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New Law Review Essay Charts Path for ED Dept. to Discharge Student Loans for Distressed Borrowers in Bankruptcy

Cardozo School of Law Professor Pamela Foohey, along with Student Defense President Aaron Ament and Vice President & Chief Counsel Daniel Zibel have published a new legal essay in the Minnesota Law Review entitled Changing the Student Loan Dischargeability Framework: How the Department of Education Can Ease the Path for Borrowers in Bankruptcy. The essay scrutinizes the difficult process of having student loans discharged in bankruptcy court and offers specific policy recommendations that could be enacted by the Department of Education to alleviate the burdens on borrowers — having a presumptive position of “no contest” in bankruptcy cases and standardizing and streamlining the Department’s debt discharge criteria. 

“[At] present, the Department’s apparent policies for determining whether and how to contest a borrower’s request for discharge of student loans relies on an overly rigid application of case law regarding education loan dischargeability,” the authors write. “These policies result in the Department wasting resources to contest the discharge of student loans that likely will yield the Department little recovery.” 

The essay comes on the heels of Student Defense’s latest report, The Missing Billion. The report found huge disparities between the Department’s extensive efforts to collect debts from distressed borrowers and its slipshod efforts to collect from institutions and former for-profit executives. The Department aggressively pursues individual student loan debts, including by frequently contesting discharge requests in bankruptcy court. Yet it has made little or no effort to collect more than $1 billion in unpaid liabilities from institutions and their officials.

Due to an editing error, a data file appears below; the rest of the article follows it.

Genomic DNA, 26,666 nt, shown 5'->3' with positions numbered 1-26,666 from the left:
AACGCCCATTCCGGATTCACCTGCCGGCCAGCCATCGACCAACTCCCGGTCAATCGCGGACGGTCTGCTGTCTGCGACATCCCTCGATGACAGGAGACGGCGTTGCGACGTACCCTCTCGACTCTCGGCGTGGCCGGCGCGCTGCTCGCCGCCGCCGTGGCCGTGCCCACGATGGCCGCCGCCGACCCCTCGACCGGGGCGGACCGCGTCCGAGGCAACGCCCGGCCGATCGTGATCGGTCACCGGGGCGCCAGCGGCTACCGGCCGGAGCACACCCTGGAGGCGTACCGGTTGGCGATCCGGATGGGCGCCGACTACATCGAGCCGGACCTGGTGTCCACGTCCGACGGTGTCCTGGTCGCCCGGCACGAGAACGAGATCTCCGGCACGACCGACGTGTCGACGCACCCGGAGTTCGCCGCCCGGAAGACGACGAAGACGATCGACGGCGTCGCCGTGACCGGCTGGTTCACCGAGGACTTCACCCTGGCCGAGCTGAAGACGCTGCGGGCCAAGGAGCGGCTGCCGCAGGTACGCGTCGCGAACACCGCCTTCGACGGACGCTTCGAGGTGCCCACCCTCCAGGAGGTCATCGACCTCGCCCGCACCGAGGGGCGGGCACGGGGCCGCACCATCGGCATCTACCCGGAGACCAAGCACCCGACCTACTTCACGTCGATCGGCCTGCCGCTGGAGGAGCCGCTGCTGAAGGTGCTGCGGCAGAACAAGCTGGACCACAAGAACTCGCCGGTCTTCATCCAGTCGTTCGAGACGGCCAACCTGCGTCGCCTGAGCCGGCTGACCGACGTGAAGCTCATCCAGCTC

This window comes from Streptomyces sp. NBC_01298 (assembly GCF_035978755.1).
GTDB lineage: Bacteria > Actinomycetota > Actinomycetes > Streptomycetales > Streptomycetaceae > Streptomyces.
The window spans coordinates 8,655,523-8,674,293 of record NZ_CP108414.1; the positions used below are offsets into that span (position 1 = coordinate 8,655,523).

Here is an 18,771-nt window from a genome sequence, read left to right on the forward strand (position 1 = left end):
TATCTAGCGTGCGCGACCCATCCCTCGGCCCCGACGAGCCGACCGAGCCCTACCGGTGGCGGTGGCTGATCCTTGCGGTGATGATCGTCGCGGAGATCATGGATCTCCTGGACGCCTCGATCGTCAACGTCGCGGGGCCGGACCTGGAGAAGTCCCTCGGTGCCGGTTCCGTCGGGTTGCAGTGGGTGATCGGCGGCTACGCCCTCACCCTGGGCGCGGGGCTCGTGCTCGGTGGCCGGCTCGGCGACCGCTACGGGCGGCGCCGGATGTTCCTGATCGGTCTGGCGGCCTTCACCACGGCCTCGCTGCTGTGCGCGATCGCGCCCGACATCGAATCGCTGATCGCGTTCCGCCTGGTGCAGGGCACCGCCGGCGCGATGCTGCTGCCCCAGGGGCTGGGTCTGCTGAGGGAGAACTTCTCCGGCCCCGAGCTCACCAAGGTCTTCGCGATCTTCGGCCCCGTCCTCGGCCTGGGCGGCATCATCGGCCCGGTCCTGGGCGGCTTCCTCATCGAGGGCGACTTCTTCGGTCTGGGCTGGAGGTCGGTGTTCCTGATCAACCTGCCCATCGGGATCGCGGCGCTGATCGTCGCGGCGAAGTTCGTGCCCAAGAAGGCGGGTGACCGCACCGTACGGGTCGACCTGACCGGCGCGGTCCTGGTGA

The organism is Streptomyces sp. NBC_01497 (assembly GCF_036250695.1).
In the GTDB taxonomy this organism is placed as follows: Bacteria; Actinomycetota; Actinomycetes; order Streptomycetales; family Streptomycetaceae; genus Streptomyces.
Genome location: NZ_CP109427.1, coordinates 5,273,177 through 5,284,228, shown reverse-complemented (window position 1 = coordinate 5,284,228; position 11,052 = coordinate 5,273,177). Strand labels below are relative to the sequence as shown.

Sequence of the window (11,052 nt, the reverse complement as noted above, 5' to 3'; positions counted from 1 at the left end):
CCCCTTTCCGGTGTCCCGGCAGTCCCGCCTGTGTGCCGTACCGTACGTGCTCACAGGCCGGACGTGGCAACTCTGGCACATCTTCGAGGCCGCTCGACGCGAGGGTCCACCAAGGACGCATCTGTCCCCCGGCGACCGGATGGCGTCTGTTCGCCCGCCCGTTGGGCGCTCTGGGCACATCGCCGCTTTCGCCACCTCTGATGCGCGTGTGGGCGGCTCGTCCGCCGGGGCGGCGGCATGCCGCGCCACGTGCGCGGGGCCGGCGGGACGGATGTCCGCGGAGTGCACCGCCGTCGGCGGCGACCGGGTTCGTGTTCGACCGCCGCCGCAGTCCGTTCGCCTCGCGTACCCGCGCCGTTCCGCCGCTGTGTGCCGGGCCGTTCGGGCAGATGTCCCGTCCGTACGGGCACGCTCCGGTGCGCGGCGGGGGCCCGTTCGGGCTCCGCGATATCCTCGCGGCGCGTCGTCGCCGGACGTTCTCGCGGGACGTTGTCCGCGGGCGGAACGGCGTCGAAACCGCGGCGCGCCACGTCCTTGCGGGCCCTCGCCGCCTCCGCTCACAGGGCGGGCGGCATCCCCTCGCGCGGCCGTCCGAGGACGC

Borrowers seeking to have their student debt discharged are frequently opposed by the government, even when they are in particularly dire situations. In recent months, during the COVID-19 economic crisis, the Biden Department of Education opposed the discharge of a single mother of three, arguing that she should have tried harder to get child support from a deadbeat father and that her 15 year old son should find a job. Another case saw the Department arguing against the discharge, in part because the student borrower was tithing $120-$200 to her church. These circumstances disproportionately affect women and underrepresented communities, exacerbating longstanding opportunity gaps in access to higher education attainment and economic mobility.

No student borrower should face the government backing them into a corner when they’re trying to dig themselves out of debt,” said Student Defense President Aaron Ament. “The Department has clear authority to redirect its resources to help these student borrowers improve their financial mobility and economic security.”

A full copy of the essay can be found on the Minnesota Law Review website